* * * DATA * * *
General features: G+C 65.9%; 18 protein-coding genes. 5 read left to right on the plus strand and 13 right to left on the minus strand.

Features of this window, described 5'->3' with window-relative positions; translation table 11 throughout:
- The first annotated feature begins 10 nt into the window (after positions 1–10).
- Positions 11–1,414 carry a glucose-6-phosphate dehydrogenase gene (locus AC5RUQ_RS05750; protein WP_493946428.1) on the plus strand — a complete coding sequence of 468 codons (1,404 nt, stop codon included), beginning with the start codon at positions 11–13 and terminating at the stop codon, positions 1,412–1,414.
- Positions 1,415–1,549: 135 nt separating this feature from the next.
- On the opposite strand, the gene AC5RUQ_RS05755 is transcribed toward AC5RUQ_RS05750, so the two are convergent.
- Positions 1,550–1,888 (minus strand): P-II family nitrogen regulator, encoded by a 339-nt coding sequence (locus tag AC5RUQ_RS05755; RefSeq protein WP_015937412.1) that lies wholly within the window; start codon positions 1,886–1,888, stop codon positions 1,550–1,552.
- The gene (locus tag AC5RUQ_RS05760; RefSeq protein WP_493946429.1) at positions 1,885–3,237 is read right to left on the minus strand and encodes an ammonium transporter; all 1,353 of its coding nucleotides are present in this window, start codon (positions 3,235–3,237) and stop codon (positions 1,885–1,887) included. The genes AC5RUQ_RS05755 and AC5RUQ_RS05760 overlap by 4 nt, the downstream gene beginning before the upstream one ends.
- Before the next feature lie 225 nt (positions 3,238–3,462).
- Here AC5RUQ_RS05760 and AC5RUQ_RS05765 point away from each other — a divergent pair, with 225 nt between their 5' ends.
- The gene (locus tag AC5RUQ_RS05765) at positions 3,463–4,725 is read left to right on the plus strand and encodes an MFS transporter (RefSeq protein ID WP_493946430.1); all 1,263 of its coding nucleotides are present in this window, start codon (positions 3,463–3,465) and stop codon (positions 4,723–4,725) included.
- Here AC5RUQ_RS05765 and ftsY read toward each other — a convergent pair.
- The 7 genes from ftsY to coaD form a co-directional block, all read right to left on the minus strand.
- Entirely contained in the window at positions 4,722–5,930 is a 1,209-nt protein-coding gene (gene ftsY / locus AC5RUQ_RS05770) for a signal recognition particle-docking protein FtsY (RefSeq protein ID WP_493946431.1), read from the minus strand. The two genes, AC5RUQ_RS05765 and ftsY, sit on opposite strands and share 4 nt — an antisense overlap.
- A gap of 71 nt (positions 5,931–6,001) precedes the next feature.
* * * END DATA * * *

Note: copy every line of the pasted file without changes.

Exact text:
General features: G+C 65.9%; 18 protein-coding genes. 5 read left to right on the plus strand and 13 right to left on the minus strand.

Features of this window, described 5'->3' with window-relative positions; translation table 11 throughout:
- The first annotated feature begins 10 nt into the window (after positions 1–10).
- Positions 11–1,414 carry a glucose-6-phosphate dehydrogenase gene (locus AC5RUQ_RS05750; protein WP_493946428.1) on the plus strand — a complete coding sequence of 468 codons (1,404 nt, stop codon included), beginning with the start codon at positions 11–13 and terminating at the stop codon, positions 1,412–1,414.
- Positions 1,415–1,549: 135 nt separating this feature from the next.
- On the opposite strand, the gene AC5RUQ_RS05755 is transcribed toward AC5RUQ_RS05750, so the two are convergent.
- Positions 1,550–1,888 (minus strand): P-II family nitrogen regulator, encoded by a 339-nt coding sequence (locus tag AC5RUQ_RS05755; RefSeq protein WP_015937412.1) that lies wholly within the window; start codon positions 1,886–1,888, stop codon positions 1,550–1,552.
- The gene (locus tag AC5RUQ_RS05760; RefSeq protein WP_493946429.1) at positions 1,885–3,237 is read right to left on the minus strand and encodes an ammonium transporter; all 1,353 of its coding nucleotides are present in this window, start codon (positions 3,235–3,237) and stop codon (positions 1,885–1,887) included. The genes AC5RUQ_RS05755 and AC5RUQ_RS05760 overlap by 4 nt, the downstream gene beginning before the upstream one ends.
- Before the next feature lie 225 nt (positions 3,238–3,462).
- Here AC5RUQ_RS05760 and AC5RUQ_RS05765 point away from each other — a divergent pair, with 225 nt between their 5' ends.
- The gene (locus tag AC5RUQ_RS05765) at positions 3,463–4,725 is read left to right on the plus strand and encodes an MFS transporter (RefSeq protein ID WP_493946430.1); all 1,263 of its coding nucleotides are present in this window, start codon (positions 3,463–3,465) and stop codon (positions 4,723–4,725) included.
- Here AC5RUQ_RS05765 and ftsY read toward each other — a convergent pair.
- The 7 genes from ftsY to coaD form a co-directional block, all read right to left on the minus strand.
- Entirely contained in the window at positions 4,722–5,930 is a 1,209-nt protein-coding gene (gene ftsY / locus AC5RUQ_RS05770) for a signal recognition particle-docking protein FtsY (RefSeq protein ID WP_493946431.1), read from the minus strand. The two genes, AC5RUQ_RS05765 and ftsY, sit on opposite strands and share 4 nt — an antisense overlap.
- A gap of 71 nt (positions 5,931–6,001) precedes the next feature.